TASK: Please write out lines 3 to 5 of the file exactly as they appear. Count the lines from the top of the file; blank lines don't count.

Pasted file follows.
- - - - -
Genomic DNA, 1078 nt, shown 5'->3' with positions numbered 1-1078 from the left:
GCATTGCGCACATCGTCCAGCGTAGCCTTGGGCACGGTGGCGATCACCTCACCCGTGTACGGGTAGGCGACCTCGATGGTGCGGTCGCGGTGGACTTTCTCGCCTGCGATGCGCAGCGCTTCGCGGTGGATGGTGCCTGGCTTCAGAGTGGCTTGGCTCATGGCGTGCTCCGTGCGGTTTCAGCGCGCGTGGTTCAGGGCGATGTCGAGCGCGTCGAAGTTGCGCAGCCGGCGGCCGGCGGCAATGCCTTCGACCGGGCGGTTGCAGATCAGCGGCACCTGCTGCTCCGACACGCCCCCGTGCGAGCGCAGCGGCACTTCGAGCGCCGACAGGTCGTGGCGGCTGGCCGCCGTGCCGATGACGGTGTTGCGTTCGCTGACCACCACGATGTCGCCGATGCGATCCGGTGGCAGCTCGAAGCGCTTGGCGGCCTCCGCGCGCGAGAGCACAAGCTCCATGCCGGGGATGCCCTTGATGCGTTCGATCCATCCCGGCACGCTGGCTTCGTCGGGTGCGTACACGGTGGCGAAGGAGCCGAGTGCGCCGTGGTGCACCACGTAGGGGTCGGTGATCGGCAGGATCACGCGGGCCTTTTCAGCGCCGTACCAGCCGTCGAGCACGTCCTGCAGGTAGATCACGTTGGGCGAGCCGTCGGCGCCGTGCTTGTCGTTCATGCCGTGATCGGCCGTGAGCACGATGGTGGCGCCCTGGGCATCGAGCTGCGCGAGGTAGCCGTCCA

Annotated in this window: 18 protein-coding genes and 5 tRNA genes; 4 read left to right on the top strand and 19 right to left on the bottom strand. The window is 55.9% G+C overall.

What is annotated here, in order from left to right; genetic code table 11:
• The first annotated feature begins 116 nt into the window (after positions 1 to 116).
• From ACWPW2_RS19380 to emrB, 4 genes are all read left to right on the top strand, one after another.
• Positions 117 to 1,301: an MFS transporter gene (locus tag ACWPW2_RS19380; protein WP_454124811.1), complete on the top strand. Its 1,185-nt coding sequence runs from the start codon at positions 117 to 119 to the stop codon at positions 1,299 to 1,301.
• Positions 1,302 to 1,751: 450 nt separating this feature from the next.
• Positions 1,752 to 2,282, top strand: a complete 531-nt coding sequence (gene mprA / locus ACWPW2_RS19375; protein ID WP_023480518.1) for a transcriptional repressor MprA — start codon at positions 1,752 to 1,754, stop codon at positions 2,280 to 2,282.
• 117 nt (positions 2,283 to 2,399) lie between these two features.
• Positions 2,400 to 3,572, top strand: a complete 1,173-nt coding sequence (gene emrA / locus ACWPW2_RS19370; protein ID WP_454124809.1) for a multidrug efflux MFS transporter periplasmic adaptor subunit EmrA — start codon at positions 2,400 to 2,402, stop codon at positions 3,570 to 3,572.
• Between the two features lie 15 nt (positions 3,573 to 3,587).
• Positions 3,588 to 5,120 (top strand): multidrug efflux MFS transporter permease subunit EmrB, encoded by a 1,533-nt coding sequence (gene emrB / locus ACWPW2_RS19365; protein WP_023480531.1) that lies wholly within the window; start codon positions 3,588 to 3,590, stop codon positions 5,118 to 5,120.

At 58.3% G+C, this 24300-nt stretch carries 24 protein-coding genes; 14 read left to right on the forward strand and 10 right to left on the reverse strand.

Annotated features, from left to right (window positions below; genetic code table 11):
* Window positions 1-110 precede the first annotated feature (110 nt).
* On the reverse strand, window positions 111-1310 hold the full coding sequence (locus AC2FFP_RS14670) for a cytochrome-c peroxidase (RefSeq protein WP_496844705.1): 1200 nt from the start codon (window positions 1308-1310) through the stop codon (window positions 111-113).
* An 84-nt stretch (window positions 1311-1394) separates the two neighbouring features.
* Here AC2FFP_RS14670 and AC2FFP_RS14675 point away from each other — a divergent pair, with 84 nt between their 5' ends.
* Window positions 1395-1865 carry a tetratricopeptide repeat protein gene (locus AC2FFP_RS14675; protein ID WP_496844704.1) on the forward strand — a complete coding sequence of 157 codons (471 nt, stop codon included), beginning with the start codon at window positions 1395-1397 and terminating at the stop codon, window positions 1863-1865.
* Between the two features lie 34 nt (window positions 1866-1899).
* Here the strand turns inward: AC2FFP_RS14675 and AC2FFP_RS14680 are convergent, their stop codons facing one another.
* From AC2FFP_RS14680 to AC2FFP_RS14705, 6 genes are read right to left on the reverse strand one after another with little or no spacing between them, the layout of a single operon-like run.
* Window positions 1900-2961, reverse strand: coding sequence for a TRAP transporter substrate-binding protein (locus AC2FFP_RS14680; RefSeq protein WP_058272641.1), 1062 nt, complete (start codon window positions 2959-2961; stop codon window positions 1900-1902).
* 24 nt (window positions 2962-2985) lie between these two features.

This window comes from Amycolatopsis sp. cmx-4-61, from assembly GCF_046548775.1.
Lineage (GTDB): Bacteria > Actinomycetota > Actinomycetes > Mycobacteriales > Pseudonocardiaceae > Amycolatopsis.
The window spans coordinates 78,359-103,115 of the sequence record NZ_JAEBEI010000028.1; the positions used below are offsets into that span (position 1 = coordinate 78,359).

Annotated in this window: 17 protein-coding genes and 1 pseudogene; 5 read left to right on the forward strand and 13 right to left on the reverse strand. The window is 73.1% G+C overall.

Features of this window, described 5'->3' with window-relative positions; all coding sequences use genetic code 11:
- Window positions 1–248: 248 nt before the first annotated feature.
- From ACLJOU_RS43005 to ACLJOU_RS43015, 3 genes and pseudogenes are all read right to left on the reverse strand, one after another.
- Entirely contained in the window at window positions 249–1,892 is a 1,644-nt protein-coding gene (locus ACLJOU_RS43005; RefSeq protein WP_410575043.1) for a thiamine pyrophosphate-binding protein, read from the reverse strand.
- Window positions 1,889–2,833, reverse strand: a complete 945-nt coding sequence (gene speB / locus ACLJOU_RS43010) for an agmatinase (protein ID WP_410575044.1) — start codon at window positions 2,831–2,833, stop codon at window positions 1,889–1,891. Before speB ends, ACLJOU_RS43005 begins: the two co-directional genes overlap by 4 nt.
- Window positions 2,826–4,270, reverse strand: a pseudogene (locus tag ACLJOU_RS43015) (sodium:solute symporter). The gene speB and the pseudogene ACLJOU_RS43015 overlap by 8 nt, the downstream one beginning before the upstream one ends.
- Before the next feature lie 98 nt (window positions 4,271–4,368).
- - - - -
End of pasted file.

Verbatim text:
Annotated in this window: 18 protein-coding genes and 5 tRNA genes; 4 read left to right on the top strand and 19 right to left on the bottom strand. The window is 55.9% G+C overall.

What is annotated here, in order from left to right; genetic code table 11:
• The first annotated feature begins 116 nt into the window (after positions 1 to 116).